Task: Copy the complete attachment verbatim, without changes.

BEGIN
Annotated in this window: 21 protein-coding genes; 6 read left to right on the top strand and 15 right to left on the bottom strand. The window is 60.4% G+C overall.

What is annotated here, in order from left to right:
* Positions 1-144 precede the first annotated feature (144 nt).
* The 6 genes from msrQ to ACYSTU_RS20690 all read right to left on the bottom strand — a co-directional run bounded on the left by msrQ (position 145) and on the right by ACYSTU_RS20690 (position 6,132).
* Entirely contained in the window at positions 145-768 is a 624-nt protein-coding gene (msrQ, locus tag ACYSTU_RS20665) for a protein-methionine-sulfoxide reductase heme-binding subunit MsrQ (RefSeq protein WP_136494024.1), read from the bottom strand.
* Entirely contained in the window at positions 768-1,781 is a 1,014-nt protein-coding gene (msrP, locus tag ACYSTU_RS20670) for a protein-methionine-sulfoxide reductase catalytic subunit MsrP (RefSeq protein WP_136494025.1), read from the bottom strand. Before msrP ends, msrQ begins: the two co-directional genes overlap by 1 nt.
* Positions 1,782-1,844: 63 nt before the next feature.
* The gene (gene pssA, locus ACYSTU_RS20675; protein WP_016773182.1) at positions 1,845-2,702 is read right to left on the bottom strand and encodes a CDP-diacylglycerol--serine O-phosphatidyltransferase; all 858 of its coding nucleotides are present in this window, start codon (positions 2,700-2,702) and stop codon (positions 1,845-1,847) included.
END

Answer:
Annotated in this window: 21 protein-coding genes; 6 read left to right on the top strand and 15 right to left on the bottom strand. The window is 60.4% G+C overall.

What is annotated here, in order from left to right:
* Positions 1-144 precede the first annotated feature (144 nt).
* The 6 genes from msrQ to ACYSTU_RS20690 all read right to left on the bottom strand — a co-directional run bounded on the left by msrQ (position 145) and on the right by ACYSTU_RS20690 (position 6,132).
* Entirely contained in the window at positions 145-768 is a 624-nt protein-coding gene (msrQ, locus tag ACYSTU_RS20665) for a protein-methionine-sulfoxide reductase heme-binding subunit MsrQ (RefSeq protein WP_136494024.1), read from the bottom strand.
* Entirely contained in the window at positions 768-1,781 is a 1,014-nt protein-coding gene (msrP, locus tag ACYSTU_RS20670) for a protein-methionine-sulfoxide reductase catalytic subunit MsrP (RefSeq protein WP_136494025.1), read from the bottom strand. Before msrP ends, msrQ begins: the two co-directional genes overlap by 1 nt.
* Positions 1,782-1,844: 63 nt before the next feature.
* The gene (gene pssA, locus ACYSTU_RS20675; protein WP_016773182.1) at positions 1,845-2,702 is read right to left on the bottom strand and encodes a CDP-diacylglycerol--serine O-phosphatidyltransferase; all 858 of its coding nucleotides are present in this window, start codon (positions 2,700-2,702) and stop codon (positions 1,845-1,847) included.